Now Toyota's competitors are about to be humiliated a second time. Many viewed hybrid cars as a bridge technology to battery-based electric vehicles. But now that they have started selling electric cars, they are confronted with an unresolved problem: The cars cost too much and are inefficient. Their ranges are too small and it takes hours to recharge their batteries. Electric cars have not managed to become the standard anywhere in the world. Engineers and politicians alike are realizing that batteries will not enable our mobile society to reduce its dependency on the exploitation of fossil fuel reserves.
Battery Cars: 'Loss Makers'
Koei Saga of Toyota is a short, sturdy man who speaks very openly, but preferably not in English. The 62-year-old is part of the generation of Japanese business executives who prefer using an interpreter. Saga spent about 10 years working on hybrid drives before becoming the carmaker's chief developer last year.
Saga is standing in a reception room at Toyota's administration building in Nagoya, speaking loudly and confidently. Battery development has brought Toyota to the "half-point to our target," he says, but he doubts this goal will ever be attainable. Electric cars based on today's battery technology, says Saga, are "loss makers."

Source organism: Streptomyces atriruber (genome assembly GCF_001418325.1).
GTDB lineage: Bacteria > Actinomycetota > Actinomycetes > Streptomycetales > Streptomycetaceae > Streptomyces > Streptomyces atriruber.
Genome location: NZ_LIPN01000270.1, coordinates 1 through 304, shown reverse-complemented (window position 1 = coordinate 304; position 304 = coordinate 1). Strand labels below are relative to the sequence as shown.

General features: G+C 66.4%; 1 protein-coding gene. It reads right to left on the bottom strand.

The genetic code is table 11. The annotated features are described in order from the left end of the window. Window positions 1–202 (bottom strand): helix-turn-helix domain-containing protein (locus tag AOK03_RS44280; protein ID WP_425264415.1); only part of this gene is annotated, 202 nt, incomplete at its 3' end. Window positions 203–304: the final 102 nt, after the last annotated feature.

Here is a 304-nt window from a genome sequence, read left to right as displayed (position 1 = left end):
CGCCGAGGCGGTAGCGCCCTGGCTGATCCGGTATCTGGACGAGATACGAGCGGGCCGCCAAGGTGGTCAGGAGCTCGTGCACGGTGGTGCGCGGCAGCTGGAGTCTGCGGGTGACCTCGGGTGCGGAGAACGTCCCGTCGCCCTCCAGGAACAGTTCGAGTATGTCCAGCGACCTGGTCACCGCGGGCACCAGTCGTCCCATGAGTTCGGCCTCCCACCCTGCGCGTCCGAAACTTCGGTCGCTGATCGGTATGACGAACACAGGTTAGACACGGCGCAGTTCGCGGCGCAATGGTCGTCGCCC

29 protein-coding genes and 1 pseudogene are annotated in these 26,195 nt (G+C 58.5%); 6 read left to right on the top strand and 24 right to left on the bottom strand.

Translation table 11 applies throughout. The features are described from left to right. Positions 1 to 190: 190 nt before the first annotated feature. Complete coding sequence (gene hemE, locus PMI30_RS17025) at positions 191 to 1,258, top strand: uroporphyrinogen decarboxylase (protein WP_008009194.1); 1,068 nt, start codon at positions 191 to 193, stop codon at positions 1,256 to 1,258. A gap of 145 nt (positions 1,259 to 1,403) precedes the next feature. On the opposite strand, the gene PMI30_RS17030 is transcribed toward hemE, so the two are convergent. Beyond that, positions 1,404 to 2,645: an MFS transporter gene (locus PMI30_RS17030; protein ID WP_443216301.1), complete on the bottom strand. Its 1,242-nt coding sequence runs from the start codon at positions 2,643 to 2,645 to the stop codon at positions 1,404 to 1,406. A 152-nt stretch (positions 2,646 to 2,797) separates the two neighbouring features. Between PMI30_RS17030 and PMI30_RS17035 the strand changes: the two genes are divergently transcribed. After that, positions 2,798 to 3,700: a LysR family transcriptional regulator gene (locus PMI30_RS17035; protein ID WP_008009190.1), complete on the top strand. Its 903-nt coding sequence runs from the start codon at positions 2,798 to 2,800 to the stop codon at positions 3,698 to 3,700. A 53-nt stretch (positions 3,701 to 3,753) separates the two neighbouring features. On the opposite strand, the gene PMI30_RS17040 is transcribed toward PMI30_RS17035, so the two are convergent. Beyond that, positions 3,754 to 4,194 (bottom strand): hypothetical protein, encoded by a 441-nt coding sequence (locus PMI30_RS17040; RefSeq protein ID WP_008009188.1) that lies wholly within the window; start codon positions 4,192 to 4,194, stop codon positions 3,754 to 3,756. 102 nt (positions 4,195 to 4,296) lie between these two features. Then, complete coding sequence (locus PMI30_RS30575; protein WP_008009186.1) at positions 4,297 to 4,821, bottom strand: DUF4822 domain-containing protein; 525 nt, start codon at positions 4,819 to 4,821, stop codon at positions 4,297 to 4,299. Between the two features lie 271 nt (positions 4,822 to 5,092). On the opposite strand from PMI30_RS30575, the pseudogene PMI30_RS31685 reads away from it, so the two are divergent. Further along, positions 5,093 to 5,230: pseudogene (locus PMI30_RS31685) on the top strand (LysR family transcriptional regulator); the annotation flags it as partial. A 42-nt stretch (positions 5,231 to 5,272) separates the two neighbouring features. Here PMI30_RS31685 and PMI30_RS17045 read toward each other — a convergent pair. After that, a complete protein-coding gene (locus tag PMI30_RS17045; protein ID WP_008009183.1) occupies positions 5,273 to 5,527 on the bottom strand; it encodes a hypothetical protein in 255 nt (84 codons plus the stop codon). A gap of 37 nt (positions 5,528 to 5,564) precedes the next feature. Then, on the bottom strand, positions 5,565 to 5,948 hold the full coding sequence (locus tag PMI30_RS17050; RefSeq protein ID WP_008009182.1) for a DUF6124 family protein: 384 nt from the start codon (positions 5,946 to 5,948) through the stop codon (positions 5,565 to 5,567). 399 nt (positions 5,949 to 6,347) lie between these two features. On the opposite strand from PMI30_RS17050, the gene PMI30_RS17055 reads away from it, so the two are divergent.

Tesla, a California startup miracle that produces electric sports and luxury cars and was briefly profitable, could serve as a counter-argument to Saga's statement. "Tesla is a rare case," says Saga. "They are targeting rich people, and you have many rich people in California." The battery car could exist as a niche toy for eco-snobs, says Saga, but it isn't suitable for the masses.
Toyota does use Tesla as the supplier of a battery engine for an electric version of its RAV4 SUV, but not out of conviction -- it does so to satisfy a California quota rule requiring a certain percentage of cars to be electric. Tesla was a suitable partner for the venture, says Saga. "We don't have resources for everything," he notes.
Toyota is directing its energies elsewhere. Company officials note that about 500 Toyota engineers are working on fuel-cell technology, which, even for a major corporation, is a considerable number. This suggests the technology is Toyota's top R&D priority.
The Catch: Green Energy
The key figures in the company's earlier advance into hybrid technology are the ones who are now pressing ahead with the project. In addition to chief developer Saga, they include nuclear physicist Katsuhiko Hirose, the descendant of a family of Samurai warriors.
Hirose, an eccentric intellectual, is sitting in a hotel lobby in Nagoya, wearing a wrinkled sports coat and a shirt open at the collar. He explains nuclear fusion with sugar cubes and the world's energy problem with charts on a scratched laptop, which he always has with him. He praises the Energiewende, Germany's shift away from nuclear energy and toward renewable energy, and wants to see Japan move in a similar direction. The island of Hokkaido has "enormous potential for wind energy," says Hirose.